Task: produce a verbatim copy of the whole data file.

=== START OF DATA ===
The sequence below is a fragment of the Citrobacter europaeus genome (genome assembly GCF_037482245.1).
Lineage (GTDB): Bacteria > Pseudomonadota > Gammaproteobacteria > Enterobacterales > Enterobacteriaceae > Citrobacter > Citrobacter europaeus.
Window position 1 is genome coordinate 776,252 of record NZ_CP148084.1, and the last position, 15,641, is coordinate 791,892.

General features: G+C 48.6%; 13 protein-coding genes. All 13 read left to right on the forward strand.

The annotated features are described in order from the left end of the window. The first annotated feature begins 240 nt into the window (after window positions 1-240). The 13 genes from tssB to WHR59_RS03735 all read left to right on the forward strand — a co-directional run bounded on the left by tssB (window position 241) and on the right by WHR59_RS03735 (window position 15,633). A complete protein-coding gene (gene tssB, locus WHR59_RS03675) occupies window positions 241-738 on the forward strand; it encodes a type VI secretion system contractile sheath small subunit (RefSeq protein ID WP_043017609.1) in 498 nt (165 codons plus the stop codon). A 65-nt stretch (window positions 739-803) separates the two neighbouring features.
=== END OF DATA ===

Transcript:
The sequence below is a fragment of the Citrobacter europaeus genome (genome assembly GCF_037482245.1).
Lineage (GTDB): Bacteria > Pseudomonadota > Gammaproteobacteria > Enterobacterales > Enterobacteriaceae > Citrobacter > Citrobacter europaeus.
Window position 1 is genome coordinate 776,252 of record NZ_CP148084.1, and the last position, 15,641, is coordinate 791,892.

General features: G+C 48.6%; 13 protein-coding genes. All 13 read left to right on the forward strand.

The annotated features are described in order from the left end of the window. The first annotated feature begins 240 nt into the window (after window positions 1-240). The 13 genes from tssB to WHR59_RS03735 all read left to right on the forward strand — a co-directional run bounded on the left by tssB (window position 241) and on the right by WHR59_RS03735 (window position 15,633). A complete protein-coding gene (gene tssB, locus WHR59_RS03675) occupies window positions 241-738 on the forward strand; it encodes a type VI secretion system contractile sheath small subunit (RefSeq protein ID WP_043017609.1) in 498 nt (165 codons plus the stop codon). A 65-nt stretch (window positions 739-803) separates the two neighbouring features.